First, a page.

This feature ensures that a caller will never reach an external device’s voicemail system. This is extremely beneficial because this ensures that follow me destination voicemails (such as a mobile user’s personal voicemail) is never reached. Keep in mind that once a call is answered on an external device, it cannot be transferred back into the system (e.g. to an extension, ring group, call queue, etc…).
*The phone system is capable of routing the final (unanswered) call to many different destinations (such as voicemails, other extensions, IVR’s, call queues, and more). This is an advanced feature of follow me and requires additional configuration.
This feature is controlled in the Hosted PBX User Panel.
The VMX (Virtual Machine eXtension) locator allows for advanced control of a user’s voicemail system. It is somewhat similar to the Follow Me feature; however it gives callers more control. In essence, the VMX locater is a mini-IVR (interactive voice response) for voicemail.
When a caller reaches a user’s VMX Locater, they are presented with a recorded message. This message would indicate to them that there are options in addition to simply leaving a message. Typically, VMX Locater voicemails would give callers the option of leaving a message OR attempting to contact the intended party. VMX Locater can be configured to work with ‘unavailable’ and/or ‘busy’ voicemails.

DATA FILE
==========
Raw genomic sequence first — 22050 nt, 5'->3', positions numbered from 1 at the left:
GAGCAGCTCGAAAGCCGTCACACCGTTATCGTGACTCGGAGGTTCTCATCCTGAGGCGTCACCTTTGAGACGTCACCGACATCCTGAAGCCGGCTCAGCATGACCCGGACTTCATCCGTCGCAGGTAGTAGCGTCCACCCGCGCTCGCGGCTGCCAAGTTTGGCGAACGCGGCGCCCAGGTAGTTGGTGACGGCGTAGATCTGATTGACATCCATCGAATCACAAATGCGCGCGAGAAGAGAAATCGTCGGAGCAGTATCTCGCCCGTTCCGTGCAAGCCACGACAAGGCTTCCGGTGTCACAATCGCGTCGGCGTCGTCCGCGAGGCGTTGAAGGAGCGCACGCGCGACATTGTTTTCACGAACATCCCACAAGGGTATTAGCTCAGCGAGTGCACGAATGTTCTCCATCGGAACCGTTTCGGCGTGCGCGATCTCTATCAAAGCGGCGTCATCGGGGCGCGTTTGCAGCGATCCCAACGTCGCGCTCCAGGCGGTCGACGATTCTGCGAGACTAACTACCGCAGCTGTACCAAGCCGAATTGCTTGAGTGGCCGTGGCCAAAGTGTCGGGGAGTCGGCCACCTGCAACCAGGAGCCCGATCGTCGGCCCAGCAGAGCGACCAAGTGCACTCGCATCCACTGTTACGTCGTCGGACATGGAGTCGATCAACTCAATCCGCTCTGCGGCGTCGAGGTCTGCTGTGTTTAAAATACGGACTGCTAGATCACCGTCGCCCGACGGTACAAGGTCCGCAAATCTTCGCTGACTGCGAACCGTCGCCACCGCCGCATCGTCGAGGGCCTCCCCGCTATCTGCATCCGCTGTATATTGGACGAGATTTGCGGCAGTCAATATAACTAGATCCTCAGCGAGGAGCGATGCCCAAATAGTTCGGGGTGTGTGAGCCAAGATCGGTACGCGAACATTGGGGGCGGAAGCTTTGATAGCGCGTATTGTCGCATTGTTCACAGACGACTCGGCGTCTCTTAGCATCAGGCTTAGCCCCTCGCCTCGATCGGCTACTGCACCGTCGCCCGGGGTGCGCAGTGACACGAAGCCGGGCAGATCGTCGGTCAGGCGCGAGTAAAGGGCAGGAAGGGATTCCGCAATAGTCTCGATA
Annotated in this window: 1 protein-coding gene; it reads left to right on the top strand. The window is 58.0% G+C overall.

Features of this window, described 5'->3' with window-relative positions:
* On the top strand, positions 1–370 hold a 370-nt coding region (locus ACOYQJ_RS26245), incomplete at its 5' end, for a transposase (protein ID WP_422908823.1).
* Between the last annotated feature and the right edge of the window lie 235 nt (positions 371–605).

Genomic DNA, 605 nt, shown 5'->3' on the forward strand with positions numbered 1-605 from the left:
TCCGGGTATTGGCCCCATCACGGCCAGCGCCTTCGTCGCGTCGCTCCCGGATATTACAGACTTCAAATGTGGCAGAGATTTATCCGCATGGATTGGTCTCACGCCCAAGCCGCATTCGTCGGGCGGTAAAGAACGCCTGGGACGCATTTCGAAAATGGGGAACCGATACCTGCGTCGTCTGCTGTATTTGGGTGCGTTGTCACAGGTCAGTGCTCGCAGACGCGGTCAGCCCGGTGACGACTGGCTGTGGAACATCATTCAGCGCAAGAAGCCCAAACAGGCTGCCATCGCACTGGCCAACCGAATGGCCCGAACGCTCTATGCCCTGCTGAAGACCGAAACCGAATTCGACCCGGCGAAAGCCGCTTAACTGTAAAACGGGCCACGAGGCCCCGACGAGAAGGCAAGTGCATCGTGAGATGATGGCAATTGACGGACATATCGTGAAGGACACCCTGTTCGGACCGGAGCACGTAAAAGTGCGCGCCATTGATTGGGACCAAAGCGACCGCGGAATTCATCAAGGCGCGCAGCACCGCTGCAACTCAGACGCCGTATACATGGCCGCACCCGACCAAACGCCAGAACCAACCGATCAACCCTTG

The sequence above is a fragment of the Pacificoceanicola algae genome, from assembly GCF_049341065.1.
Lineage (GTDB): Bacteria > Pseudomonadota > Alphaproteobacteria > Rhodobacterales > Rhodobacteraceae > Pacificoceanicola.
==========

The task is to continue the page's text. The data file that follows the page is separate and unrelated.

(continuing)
For example, a caller reaches your voicemail, and is given the option to: press 1 to call your mobile, press 2 to reach the Vancouver office, press 0 to reach reception, or leave a message. This ensures that the caller is able to contact an appropriate party should they want to, or simply leave a message.
An Interactive Voice Response(IVR)/Auto-attendant feature is perhaps one of the most desirable features for a business PBX. An IVR plays an automated message to all incoming callers. This message plays to the caller, specifies the options which are available to them, and subsequently prompts them to make their selection based on the nature of the call. Once the caller chooses the appropriate option, the call can be routed to the intended party, extension, department, etc. IVR’s are very robust and efficient tools in any business environment, and work to decrease the amount of time spent needlessly on the phone with a caller. Since the entire system is fully automated, calls are routed with more efficiency, and employees are able to maximize their productivity.
Do Not Disturb